Making moulds with Plaster

Making moulds for ceramic work is easy and affordable. To make bowls you can either spray the bowls with a release agent, such as silicone or cover the bowl with a clay layer. This means you can etch or alter the shape to suit before pouring in plaster.

To make my heart mould I formed a solid heart shape and pressed it firmly to the base of a plastic container. After pouring the plaster I jiggle the container to release any bubbles.

Once set, the plaster mould can be easily removed and used. When creating wall hangings it’s important to consider how the piece will be hung. I attach clay using a vinegar and water mix to help with the blending of the clay. Using a small 2cm long piece of straw I cut a hole, so the wire can be used for hanging the ornament when finished.

After about a week of drying, weather dependant, the pieces can be put into the kiln for a bisque firing up to 1040oC. Then once the glaze has been applied, the pieces will receive a second firing, up to 1200oC. Complete.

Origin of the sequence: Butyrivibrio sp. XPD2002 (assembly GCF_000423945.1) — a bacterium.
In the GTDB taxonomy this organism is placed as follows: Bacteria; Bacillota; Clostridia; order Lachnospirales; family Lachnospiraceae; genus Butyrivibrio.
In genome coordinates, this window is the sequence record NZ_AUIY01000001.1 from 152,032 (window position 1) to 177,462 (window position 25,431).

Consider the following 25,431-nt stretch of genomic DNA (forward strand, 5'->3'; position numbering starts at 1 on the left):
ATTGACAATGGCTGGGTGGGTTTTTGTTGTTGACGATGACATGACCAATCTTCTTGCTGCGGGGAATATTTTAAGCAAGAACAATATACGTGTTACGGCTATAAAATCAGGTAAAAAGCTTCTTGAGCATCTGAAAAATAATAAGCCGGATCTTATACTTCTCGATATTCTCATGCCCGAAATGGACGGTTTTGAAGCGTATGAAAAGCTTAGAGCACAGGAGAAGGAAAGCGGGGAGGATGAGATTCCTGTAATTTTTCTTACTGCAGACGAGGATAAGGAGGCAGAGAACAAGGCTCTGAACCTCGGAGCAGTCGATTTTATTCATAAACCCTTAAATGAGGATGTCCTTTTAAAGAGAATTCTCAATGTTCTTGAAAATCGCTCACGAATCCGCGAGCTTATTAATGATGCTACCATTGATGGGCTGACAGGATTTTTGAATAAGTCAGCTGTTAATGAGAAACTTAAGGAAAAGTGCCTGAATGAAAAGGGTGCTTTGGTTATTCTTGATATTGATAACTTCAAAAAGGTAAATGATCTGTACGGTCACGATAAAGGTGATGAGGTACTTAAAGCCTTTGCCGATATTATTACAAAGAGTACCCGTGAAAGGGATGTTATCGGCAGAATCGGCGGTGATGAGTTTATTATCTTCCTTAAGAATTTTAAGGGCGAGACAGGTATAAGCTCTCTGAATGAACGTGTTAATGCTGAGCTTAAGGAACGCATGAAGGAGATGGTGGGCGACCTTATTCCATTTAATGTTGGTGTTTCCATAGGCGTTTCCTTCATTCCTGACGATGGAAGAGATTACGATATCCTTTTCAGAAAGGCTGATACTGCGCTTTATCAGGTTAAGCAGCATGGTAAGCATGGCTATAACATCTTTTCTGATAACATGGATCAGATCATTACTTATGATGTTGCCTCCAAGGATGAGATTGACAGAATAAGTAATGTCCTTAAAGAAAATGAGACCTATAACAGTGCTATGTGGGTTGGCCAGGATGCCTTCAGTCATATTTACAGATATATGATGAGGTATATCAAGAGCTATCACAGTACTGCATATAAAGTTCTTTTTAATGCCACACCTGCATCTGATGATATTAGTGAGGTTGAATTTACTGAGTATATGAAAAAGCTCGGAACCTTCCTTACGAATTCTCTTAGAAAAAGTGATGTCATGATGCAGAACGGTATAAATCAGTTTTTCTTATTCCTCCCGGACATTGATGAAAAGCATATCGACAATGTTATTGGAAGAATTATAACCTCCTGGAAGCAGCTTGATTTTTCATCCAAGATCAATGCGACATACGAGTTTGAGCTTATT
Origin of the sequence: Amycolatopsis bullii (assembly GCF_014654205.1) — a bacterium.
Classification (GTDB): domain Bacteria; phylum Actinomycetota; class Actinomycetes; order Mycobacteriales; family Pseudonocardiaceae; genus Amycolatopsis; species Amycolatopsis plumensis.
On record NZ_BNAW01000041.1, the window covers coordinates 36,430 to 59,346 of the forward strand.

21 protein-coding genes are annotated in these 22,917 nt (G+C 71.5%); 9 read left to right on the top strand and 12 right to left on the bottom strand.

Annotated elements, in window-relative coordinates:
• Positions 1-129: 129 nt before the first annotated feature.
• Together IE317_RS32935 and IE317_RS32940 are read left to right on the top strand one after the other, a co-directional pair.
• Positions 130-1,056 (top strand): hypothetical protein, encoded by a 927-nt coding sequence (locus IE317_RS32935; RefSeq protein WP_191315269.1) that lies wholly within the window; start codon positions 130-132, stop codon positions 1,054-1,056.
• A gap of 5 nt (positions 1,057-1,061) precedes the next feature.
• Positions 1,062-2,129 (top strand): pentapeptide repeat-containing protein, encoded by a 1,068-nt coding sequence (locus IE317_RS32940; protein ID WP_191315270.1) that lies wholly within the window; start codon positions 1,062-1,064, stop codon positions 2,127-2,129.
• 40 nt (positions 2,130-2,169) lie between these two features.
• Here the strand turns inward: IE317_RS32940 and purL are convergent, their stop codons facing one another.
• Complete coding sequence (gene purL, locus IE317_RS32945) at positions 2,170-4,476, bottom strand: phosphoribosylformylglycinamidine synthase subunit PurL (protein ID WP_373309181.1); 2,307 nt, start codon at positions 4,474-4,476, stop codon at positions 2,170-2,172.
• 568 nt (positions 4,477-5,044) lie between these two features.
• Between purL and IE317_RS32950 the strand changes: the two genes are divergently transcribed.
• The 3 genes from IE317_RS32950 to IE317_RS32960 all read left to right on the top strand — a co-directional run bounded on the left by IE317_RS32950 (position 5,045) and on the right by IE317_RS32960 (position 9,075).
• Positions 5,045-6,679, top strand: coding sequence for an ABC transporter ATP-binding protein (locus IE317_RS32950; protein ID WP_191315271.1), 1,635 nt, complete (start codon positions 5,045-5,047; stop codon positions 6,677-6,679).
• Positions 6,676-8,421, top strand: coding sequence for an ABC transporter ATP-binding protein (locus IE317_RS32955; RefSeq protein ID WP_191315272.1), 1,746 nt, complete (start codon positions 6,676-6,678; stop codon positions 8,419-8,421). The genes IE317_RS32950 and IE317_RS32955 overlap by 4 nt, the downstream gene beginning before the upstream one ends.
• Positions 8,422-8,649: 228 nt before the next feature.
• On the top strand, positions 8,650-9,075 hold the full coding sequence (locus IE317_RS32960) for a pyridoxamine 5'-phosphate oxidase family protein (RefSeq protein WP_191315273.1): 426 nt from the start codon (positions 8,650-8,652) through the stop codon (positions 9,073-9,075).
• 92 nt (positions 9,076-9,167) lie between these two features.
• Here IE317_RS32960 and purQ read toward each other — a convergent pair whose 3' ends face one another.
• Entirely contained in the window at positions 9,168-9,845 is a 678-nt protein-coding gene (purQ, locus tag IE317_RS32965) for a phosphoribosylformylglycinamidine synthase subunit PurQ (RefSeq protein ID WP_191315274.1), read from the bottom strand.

Kids Market-ing

I love trying to get my kids into making money. Community markets are a great way to teach them the basics of working for their money. Last year I used Vistaprint, and produced stickers for them to sell. I created the image and added the towns name.           If the kids wanted to spend money at the market they had to first earn it, even to buy their lunch!

This year we added plaster crafts to the table, for other kids to buy to take home and paint.

Using a collection of moulds, made with liquid latex, purchased from Trig Instruments, the kids and I worked as a team to produce a selection of plaster crafts. As they were made the morning of the market, once out of the moulds I put them in the oven on a very low heat to speed up the drying process.

The kids also had poster paint at the market, in case kids wanted to paint them while there, and had plastic plates for them to take them home on.

moulds molds 3 011 3 012 3 013 3 022

http://www.triginstruments.co.nz